The latter are written in the
await style, not in the
2. the Response object: handling HTTP responses
2.1 Synchronization Properties of Response Object
fetch() request succeeds, a Response object is obtained. It corresponds to the
HTTP response from the server.
As mentioned before,
Response contains data that is read asynchronously through the
Stream interface, but it also contains some synchronous properties that correspond to the header information (
Headers) of the
HTTP response, which can be read immediately.
In the above example,
response.statusText are the synchronization properties of
Response, which can be read immediately.
The header information attributes are as follows.
Response.ok property returns a boolean value indicating whether the request was successful or not,
true corresponding to the status codes
HTTP requests and false corresponding to the other status codes.
Response.status property returns a number indicating the status code of the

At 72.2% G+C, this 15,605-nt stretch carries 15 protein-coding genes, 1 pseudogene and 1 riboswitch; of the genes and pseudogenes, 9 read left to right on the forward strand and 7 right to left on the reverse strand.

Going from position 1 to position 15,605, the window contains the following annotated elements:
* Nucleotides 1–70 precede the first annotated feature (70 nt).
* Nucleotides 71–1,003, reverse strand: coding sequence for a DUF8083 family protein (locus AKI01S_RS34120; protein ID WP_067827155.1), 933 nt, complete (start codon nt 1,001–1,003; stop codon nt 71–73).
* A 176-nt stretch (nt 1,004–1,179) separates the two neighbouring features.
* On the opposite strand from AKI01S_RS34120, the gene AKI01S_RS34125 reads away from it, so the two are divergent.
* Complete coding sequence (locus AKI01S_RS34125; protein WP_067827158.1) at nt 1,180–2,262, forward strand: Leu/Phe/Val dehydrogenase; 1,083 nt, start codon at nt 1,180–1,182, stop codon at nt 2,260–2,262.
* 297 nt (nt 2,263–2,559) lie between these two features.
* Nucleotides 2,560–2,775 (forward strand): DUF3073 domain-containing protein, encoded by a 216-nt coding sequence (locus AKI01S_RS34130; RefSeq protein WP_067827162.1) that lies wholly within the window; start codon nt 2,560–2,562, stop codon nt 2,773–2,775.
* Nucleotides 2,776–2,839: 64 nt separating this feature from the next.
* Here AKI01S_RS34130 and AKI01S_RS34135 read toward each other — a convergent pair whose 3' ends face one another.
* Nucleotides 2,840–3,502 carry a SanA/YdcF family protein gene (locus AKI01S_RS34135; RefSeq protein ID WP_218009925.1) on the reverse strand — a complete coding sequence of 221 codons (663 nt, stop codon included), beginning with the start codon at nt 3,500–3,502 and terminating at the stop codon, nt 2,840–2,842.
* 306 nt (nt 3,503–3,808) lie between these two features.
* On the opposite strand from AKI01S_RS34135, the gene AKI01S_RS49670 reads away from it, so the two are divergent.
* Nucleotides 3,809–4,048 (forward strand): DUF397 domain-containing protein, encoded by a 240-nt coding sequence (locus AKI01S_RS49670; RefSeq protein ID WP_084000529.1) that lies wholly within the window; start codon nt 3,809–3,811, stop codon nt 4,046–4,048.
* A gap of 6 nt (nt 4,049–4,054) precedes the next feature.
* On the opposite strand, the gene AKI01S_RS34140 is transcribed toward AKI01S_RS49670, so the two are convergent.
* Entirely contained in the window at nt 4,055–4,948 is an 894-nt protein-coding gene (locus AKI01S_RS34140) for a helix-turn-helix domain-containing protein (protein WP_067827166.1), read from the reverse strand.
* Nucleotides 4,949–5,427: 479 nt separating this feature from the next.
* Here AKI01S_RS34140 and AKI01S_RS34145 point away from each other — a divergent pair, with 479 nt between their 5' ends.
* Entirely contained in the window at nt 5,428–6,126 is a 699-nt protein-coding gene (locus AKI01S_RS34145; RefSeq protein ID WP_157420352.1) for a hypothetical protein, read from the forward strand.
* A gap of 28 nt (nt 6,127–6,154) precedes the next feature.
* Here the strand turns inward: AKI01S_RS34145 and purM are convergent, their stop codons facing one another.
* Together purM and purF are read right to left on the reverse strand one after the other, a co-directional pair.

HTTP response (e.g.
200, for a successful request).
Response.statusText property returns a string indicating the status of the
HTTP response (for example, the server returns “OK” after a successful request).
Response.url property returns the
URL of the request. If there is a jump in the
URL, this property returns the final
URL. (return “OK”).
Response.type property returns the type of the request. The possible values are as follows.
basic: normal request, i.e. homologous request.
cors: cross-domain request.
error: network error, mainly used for
opaque: This value is returned if the
typeattribute of the
fetch()request is set to